The prospect of a more competitive marketplace for health care providers including short-term contracts for fledgling social enterprises presents significant risks for their survival, according to a new report on social enterprise in health care published by The King's Fund. Legal, financial and other support is needed to develop and grow the social enterprise sector and some start-ups will need to develop more robust business models.
Crucially, the report recommends that NHS commissioners need to offer longer-term contracts to enable social enterprise providers to establish themselves in a more competitive environment.
The report found early evidence to suggest that health care providers that have adopted the social enterprise model have benefited by reducing bureaucracy, speeding up decision-making and by allowing the reinvestment of surpluses, an effective motivator for staff. Another perceived benefit of social enterprises is increased staff engagement, but simply moving to a new operating model was not found to be sufficient. Senior managers needed to make specific efforts to engage staff from the outset.
The government's recent open public services White Paper restated its commitment to encouraging public service mutuals as part of its agenda for diversifying the provision of public services. However, despite the government's hopes for 'the largest and most vibrant social enterprise sector in the world', the numbers of staff leaving the NHS to form new social enterprises has not kept pace with this vision.
Health care providers face challenges in establishing themselves as social enterprises. Some providers report that they are lacking the right support to manage staff concerns about changes to their terms and conditions, particularly pensions. Staff anxieties were reportedly added to by conflicting communications about the government's health reforms.
Dr Rachael Addicott, Senior Research Fellow at The King's Fund and author of the report said:
'Even at this early stage in the development of the social enterprise sector, it's apparent that patients and taxpayers could really benefit. However, there is still a lot of work to be done by NHS commissioners, the government, and aspiring social enterprises to turn the vision of a thriving social enterprise sector into reality.'
Notes to editors:
- For further information, or to request an interview, please contact the Press and Public Affairs team on 020 7307 2632 (if calling out of hours, please ring 07584 146 035).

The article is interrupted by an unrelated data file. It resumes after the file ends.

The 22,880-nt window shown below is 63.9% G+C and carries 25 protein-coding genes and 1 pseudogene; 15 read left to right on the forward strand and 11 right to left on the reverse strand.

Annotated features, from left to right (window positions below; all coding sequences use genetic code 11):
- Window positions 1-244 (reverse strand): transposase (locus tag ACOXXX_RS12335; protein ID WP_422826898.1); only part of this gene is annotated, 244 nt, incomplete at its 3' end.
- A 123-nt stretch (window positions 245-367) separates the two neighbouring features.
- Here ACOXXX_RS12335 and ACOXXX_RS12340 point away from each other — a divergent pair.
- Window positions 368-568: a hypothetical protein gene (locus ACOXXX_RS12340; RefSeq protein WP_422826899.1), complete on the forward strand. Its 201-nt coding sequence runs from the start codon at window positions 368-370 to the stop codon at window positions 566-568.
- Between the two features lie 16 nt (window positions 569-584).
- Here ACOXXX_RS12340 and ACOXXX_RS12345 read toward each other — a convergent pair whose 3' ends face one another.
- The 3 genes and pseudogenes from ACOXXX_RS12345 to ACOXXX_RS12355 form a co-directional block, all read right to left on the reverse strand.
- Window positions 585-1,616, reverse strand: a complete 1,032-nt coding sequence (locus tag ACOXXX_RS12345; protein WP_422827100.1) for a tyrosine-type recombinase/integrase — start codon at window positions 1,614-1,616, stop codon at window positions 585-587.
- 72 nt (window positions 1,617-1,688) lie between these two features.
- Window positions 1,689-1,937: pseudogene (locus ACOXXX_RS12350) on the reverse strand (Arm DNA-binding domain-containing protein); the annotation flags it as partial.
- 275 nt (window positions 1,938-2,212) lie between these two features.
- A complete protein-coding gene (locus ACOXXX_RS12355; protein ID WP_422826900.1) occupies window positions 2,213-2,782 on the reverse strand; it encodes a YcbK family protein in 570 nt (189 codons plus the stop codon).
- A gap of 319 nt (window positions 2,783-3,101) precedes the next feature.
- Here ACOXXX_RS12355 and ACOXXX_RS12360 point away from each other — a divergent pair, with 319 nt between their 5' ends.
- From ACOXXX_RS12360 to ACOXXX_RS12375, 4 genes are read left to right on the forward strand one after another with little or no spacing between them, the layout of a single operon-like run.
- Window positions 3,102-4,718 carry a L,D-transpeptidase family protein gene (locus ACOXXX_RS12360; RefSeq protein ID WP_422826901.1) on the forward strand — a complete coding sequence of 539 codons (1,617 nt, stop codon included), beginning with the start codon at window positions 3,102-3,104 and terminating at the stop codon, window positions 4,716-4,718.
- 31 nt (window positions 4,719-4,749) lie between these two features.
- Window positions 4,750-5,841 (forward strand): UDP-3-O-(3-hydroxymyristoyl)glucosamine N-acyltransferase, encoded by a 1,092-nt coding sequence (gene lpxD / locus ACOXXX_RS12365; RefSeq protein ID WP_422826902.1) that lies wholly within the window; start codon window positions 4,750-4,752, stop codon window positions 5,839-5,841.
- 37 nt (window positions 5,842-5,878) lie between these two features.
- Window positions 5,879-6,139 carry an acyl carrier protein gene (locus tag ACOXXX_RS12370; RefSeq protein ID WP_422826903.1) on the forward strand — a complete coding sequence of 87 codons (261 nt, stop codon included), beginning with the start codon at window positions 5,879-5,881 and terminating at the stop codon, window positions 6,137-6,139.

- The report ‘Social enterprise in health care: promoting organisational autonomy and staff engagement’ is published on Thursday 4 August at 00.01.
- There are around 62,000 social enterprises in the UK, which contribute more the £24 billion to the economy, employing approximately 800,000 people. It is estimated that around 9 per cent of them operate in the health and social care sectors. (Social Enterprise Coalition 2009; Williams and Cowing 2009)
- ‘Social enterprise’, ‘employee-owned organisation’, ‘mutual’ and ‘co-operative’ are used interchangeably but can take different forms. Many, but not all, are owned by staff or by the wider community to some degree. A key factor is that businesses are guided by social objectives, with surpluses reinvested into the organisation rather than taken as profits by investors. However some of them remove a proportion of profit as dividends or bonuses for staff. For the purposes of this report, social enterprises were defined as organisations with some elements of employee ownership or mutual and co-operative design, and with an overarching objective to reinvest in organisational and staff development.
- The government White Paper ‘Equity and Excellence: Liberating the NHS’, stated in ‘Our strategy for the NHS: an executive summary’, at point 6 (r): ‘We aim to create the largest social enterprise sector in the world by increasing the freedoms of foundation trusts and giving NHS staff the opportunity to have a greater say in the future of their organisations, including as employee-led social enterprises.’
- The government’s recent open public services White Paper was published in July 2011.